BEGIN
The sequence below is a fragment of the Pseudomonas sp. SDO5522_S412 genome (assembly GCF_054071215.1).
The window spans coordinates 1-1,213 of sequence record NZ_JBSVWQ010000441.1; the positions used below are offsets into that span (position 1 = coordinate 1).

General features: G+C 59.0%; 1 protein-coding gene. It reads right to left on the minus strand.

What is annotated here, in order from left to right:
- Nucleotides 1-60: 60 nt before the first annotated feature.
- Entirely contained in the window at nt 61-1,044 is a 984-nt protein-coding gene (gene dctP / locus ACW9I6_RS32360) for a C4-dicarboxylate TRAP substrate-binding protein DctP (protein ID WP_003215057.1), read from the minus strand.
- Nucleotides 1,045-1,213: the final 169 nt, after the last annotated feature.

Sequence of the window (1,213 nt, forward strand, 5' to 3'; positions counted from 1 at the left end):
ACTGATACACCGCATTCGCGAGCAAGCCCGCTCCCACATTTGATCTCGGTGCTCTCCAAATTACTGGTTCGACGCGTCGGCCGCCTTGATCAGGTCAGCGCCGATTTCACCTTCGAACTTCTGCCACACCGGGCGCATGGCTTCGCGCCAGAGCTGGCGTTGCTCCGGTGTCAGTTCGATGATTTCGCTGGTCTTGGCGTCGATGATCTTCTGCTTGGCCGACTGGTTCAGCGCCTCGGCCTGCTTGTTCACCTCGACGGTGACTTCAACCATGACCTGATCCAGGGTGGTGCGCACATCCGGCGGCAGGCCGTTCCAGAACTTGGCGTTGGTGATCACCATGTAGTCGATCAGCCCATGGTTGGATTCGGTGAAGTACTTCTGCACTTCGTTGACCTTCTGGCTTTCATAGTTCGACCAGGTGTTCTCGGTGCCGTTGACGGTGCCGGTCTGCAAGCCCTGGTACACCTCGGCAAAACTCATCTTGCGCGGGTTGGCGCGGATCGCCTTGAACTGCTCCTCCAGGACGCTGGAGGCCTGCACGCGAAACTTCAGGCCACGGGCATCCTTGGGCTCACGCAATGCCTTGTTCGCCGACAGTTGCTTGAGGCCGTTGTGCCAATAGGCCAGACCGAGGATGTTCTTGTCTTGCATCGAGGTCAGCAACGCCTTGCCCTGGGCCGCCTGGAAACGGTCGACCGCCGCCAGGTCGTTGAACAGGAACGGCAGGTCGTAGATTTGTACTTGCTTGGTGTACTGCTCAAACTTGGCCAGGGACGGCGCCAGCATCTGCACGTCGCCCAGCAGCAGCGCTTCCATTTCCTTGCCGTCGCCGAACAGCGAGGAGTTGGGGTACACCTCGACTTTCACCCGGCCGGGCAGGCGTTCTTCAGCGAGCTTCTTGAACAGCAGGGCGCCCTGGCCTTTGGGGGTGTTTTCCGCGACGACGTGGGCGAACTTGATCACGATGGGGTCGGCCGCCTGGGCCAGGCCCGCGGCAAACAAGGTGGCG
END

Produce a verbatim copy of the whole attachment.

The sequence below is a fragment of the Pseudomonas sp. SDO5522_S412 genome (assembly GCF_054071215.1).
The window spans coordinates 1-1,213 of sequence record NZ_JBSVWQ010000441.1; the positions used below are offsets into that span (position 1 = coordinate 1).

General features: G+C 59.0%; 1 protein-coding gene. It reads right to left on the minus strand.

What is annotated here, in order from left to right:
- Nucleotides 1-60: 60 nt before the first annotated feature.
- Entirely contained in the window at nt 61-1,044 is a 984-nt protein-coding gene (gene dctP / locus ACW9I6_RS32360) for a C4-dicarboxylate TRAP substrate-binding protein DctP (protein ID WP_003215057.1), read from the minus strand.
- Nucleotides 1,045-1,213: the final 169 nt, after the last annotated feature.

Sequence of the window (1,213 nt, forward strand, 5' to 3'; positions counted from 1 at the left end):
ACTGATACACCGCATTCGCGAGCAAGCCCGCTCCCACATTTGATCTCGGTGCTCTCCAAATTACTGGTTCGACGCGTCGGCCGCCTTGATCAGGTCAGCGCCGATTTCACCTTCGAACTTCTGCCACACCGGGCGCATGGCTTCGCGCCAGAGCTGGCGTTGCTCCGGTGTCAGTTCGATGATTTCGCTGGTCTTGGCGTCGATGATCTTCTGCTTGGCCGACTGGTTCAGCGCCTCGGCCTGCTTGTTCACCTCGACGGTGACTTCAACCATGACCTGATCCAGGGTGGTGCGCACATCCGGCGGCAGGCCGTTCCAGAACTTGGCGTTGGTGATCACCATGTAGTCGATCAGCCCATGGTTGGATTCGGTGAAGTACTTCTGCACTTCGTTGACCTTCTGGCTTTCATAGTTCGACCAGGTGTTCTCGGTGCCGTTGACGGTGCCGGTCTGCAAGCCCTGGTACACCTCGGCAAAACTCATCTTGCGCGGGTTGGCGCGGATCGCCTTGAACTGCTCCTCCAGGACGCTGGAGGCCTGCACGCGAAACTTCAGGCCACGGGCATCCTTGGGCTCACGCAATGCCTTGTTCGCCGACAGTTGCTTGAGGCCGTTGTGCCAATAGGCCAGACCGAGGATGTTCTTGTCTTGCATCGAGGTCAGCAACGCCTTGCCCTGGGCCGCCTGGAAACGGTCGACCGCCGCCAGGTCGTTGAACAGGAACGGCAGGTCGTAGATTTGTACTTGCTTGGTGTACTGCTCAAACTTGGCCAGGGACGGCGCCAGCATCTGCACGTCGCCCAGCAGCAGCGCTTCCATTTCCTTGCCGTCGCCGAACAGCGAGGAGTTGGGGTACACCTCGACTTTCACCCGGCCGGGCAGGCGTTCTTCAGCGAGCTTCTTGAACAGCAGGGCGCCCTGGCCTTTGGGGGTGTTTTCCGCGACGACGTGGGCGAACTTGATCACGATGGGGTCGGCCGCCTGGGCCAGGCCCGCGGCAAACAAGGTGGCG